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Assassins' Deeds

A History of Assassination from the Pharaohs of Egypt to the Present Day

John Withington



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Reaktion Books
01 December 2020
History; General & world history; Political assassinations
Assassins have been killing the powerful and famous for at least three thousand years. Personal ambition, revenge, and anger have encouraged many to violent deeds, like the Turkish sultan who had nineteen of his brothers strangled or the bodyguards who murdered a dozen Roman emperors. More recently have come new motives like religious and political fanaticism, revolution and liberation, with governments also getting in on the act, while many victims seem to have been surprisingly careless: Abraham Lincoln was killed after letting his bodyguard go for a drink. So, do assassinations work? Drawing on anecdote, historical evidence, and statistical analysis, Assassins' Deeds delves into some of history's most notorious acts, unveiling an intriguing cast of characters, ingenious methods of killing, and many unintended consequences.
By:   John Withington
Imprint:   Reaktion Books
Country of Publication:   United Kingdom
Dimensions:   Height: 234mm,  Width: 156mm, 
ISBN:   9781789143515
ISBN 10:   1789143519
Pages:   368
Publication Date:   01 December 2020
Audience:   General/trade ,  ELT Advanced
Format:   Hardback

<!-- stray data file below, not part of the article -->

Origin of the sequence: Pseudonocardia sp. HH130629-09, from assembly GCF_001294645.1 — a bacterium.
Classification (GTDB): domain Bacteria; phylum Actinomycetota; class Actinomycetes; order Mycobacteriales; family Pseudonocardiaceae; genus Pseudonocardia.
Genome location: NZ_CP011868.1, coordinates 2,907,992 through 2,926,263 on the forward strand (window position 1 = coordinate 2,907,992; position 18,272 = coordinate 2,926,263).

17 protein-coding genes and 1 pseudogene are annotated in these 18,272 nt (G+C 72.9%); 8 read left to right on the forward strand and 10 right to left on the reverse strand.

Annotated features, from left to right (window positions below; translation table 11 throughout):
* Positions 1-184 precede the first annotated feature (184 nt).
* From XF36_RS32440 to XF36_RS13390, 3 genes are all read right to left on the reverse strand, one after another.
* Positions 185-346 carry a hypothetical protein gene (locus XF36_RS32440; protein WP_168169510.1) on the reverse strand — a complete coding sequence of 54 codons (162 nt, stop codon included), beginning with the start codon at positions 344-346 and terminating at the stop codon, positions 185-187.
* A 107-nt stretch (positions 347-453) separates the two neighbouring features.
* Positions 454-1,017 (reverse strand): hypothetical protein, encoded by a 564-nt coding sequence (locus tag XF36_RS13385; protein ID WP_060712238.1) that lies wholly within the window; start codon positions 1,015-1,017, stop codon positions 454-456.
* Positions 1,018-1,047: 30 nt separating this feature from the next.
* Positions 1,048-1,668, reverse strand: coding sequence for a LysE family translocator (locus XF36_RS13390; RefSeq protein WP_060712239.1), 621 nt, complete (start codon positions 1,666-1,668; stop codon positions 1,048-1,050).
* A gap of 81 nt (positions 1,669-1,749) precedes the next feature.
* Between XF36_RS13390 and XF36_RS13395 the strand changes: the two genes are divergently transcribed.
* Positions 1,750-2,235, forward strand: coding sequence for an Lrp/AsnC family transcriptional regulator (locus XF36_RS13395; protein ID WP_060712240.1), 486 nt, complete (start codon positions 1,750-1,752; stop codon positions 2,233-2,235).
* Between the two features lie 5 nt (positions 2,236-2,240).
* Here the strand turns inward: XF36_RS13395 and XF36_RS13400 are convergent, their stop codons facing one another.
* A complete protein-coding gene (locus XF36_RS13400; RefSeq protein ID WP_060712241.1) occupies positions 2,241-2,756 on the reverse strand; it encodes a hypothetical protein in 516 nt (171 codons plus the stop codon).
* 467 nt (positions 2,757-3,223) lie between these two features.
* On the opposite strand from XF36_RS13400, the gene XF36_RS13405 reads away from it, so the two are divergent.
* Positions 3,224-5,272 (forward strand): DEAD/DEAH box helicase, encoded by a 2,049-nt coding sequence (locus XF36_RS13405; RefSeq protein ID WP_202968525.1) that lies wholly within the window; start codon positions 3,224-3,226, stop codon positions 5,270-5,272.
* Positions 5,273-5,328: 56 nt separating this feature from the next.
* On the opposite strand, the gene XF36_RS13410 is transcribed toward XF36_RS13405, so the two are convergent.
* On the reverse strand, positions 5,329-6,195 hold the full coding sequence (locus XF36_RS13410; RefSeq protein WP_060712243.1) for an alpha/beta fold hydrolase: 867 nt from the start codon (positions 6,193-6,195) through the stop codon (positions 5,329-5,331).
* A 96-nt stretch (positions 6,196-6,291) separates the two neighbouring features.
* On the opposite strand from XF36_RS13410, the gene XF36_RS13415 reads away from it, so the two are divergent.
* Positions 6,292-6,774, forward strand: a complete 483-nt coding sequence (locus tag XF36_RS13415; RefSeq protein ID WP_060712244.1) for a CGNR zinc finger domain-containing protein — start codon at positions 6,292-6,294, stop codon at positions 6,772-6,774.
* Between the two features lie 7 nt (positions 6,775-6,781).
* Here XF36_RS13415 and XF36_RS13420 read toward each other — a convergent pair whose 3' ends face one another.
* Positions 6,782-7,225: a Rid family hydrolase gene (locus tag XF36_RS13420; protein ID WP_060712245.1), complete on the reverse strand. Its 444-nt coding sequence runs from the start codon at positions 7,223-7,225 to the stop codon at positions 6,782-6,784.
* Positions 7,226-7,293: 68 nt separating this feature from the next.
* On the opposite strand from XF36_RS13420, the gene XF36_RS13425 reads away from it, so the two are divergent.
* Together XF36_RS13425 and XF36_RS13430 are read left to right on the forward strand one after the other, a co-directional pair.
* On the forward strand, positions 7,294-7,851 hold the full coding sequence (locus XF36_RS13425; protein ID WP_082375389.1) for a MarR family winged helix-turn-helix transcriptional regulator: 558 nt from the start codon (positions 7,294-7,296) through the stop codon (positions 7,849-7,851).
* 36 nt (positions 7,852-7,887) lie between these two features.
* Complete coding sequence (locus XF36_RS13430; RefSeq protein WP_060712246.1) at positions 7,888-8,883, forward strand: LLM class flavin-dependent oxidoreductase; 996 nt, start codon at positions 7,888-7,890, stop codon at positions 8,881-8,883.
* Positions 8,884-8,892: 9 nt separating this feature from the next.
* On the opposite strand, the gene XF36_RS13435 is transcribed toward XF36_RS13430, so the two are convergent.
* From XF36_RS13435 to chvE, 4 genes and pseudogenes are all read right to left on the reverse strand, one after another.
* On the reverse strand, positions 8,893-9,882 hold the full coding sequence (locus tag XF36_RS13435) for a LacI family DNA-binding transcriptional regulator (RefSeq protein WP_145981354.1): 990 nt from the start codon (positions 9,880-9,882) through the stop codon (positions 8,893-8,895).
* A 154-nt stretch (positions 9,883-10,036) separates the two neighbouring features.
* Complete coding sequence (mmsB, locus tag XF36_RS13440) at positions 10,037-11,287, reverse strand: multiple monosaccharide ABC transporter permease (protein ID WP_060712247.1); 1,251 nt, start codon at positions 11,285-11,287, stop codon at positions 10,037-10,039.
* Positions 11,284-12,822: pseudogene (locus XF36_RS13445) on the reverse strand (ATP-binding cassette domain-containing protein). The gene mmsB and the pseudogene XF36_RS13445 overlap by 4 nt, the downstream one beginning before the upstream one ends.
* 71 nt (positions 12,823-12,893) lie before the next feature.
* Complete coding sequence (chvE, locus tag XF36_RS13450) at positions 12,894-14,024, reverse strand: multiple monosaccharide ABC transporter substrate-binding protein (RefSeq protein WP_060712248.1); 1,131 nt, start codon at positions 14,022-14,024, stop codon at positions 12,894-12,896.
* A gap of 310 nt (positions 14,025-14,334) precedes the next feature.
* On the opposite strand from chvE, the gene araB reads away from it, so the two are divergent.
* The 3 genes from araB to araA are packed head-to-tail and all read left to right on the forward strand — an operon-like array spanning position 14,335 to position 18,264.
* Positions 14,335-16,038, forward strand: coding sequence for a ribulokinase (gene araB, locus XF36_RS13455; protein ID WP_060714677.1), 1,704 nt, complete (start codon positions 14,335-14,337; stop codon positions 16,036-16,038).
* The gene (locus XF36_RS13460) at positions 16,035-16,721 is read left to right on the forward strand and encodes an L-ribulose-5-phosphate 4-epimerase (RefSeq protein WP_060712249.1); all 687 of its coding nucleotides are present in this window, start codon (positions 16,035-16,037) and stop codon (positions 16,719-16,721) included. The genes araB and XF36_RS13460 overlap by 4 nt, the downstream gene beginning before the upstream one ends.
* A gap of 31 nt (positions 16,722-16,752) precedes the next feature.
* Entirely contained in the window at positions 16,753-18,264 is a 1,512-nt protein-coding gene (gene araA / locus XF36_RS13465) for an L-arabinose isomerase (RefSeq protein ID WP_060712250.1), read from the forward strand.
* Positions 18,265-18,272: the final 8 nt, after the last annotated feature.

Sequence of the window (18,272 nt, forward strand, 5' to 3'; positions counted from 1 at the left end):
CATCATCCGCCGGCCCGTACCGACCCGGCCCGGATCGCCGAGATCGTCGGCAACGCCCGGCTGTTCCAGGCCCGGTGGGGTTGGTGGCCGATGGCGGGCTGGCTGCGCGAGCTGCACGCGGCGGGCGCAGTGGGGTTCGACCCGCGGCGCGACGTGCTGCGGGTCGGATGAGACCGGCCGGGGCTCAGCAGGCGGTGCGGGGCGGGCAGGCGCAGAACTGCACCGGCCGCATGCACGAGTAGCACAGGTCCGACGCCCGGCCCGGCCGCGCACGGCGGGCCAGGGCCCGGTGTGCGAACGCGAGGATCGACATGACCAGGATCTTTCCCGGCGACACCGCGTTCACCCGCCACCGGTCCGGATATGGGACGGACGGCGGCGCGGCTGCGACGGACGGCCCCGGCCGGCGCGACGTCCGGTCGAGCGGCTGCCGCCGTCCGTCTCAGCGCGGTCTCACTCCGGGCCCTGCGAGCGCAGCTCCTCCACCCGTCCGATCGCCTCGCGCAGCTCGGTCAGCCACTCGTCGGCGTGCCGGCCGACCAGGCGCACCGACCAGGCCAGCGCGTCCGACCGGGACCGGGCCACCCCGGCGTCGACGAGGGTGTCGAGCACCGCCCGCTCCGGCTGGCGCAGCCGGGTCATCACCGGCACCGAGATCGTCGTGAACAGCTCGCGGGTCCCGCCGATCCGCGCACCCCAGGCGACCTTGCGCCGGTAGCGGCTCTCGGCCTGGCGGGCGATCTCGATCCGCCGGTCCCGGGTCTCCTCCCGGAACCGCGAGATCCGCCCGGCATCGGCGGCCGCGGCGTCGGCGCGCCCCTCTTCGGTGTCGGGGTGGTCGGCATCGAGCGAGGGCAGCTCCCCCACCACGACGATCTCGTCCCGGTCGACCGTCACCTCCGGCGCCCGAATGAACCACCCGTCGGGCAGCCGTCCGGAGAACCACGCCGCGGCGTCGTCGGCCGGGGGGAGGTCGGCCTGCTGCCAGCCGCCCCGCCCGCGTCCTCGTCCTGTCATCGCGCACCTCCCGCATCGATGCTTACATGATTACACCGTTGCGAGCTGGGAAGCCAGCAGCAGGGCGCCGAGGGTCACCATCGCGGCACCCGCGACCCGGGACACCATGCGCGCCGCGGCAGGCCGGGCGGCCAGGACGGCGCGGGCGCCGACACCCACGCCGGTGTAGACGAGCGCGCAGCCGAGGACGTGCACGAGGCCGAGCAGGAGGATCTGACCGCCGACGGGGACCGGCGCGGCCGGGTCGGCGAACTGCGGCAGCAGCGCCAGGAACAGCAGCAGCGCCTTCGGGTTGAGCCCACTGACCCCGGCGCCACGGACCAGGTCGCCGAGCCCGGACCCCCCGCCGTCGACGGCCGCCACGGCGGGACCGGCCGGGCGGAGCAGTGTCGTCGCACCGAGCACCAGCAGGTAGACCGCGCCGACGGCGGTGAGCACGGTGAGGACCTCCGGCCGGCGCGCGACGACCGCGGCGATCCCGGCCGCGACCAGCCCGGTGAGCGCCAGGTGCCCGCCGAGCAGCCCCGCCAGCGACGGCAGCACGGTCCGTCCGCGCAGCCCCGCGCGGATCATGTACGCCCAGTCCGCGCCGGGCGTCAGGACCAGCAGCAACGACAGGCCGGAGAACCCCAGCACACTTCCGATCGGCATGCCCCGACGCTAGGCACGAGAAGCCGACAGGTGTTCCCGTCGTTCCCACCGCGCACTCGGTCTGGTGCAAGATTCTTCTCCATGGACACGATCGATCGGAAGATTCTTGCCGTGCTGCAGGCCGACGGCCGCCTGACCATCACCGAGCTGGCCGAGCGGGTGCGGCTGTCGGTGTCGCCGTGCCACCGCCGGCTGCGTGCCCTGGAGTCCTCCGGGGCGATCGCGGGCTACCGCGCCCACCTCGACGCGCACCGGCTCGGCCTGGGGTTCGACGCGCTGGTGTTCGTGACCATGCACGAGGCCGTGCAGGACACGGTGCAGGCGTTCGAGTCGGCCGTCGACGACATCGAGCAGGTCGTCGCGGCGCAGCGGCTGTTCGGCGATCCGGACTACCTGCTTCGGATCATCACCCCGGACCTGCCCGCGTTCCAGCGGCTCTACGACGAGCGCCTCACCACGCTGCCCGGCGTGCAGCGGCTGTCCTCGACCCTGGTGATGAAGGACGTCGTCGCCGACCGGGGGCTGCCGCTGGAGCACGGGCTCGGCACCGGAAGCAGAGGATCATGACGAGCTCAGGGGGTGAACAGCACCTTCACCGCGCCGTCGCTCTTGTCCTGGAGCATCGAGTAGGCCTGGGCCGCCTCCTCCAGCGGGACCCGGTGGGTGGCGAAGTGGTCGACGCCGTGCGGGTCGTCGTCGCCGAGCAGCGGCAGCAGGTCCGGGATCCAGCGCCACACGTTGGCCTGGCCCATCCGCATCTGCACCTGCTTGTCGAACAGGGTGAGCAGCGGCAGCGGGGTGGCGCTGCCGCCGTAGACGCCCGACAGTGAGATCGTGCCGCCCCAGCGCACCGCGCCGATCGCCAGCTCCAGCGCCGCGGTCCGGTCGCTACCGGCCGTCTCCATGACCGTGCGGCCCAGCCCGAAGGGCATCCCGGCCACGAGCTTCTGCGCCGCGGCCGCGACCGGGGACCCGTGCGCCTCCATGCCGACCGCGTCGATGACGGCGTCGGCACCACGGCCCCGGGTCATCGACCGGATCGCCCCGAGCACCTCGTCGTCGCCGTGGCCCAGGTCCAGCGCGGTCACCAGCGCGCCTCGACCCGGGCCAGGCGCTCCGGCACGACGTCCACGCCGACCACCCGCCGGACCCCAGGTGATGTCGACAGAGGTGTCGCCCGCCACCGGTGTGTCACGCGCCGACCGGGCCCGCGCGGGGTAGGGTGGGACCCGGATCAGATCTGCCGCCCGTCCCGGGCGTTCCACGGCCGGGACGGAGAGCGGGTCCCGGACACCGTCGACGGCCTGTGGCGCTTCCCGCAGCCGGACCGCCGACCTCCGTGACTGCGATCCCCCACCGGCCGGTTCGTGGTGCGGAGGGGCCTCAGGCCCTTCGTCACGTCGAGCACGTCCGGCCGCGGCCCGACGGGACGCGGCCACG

Publisher's Status:   Forthcoming

John Withington is an award-winning television journalist and one of Britain's leading disaster historians. He is the author of A Disastrous History of the World (2008) and London's Disasters (2011),Britain's 20 Worst Military Disasters (2011), Flood: Nature and Culture (Reaktion, 2013) and Storm: Nature and Culture (Reaktion, 2016).

Reviews for Assassins' Deeds: A History of Assassination from the Pharaohs of Egypt to the Present Day

Like Shakespeare himself, Assassins' Deeds offers us a stage memorably strewn with the most distinguished of corpses. 'Bloody instructions' (as Macbeth called them) are certainly to be found here in abundance. But there are also wise words about how often incompetence and unintended consequences derail the best laid plans. Assassination, Withington instructs us in entertaining style, is no exact science. A messy tale: and a haunting one. --Tim Wilson, director, Centre for the Study of Terrorism and Political Violence (CSTPV), University of St Andrews

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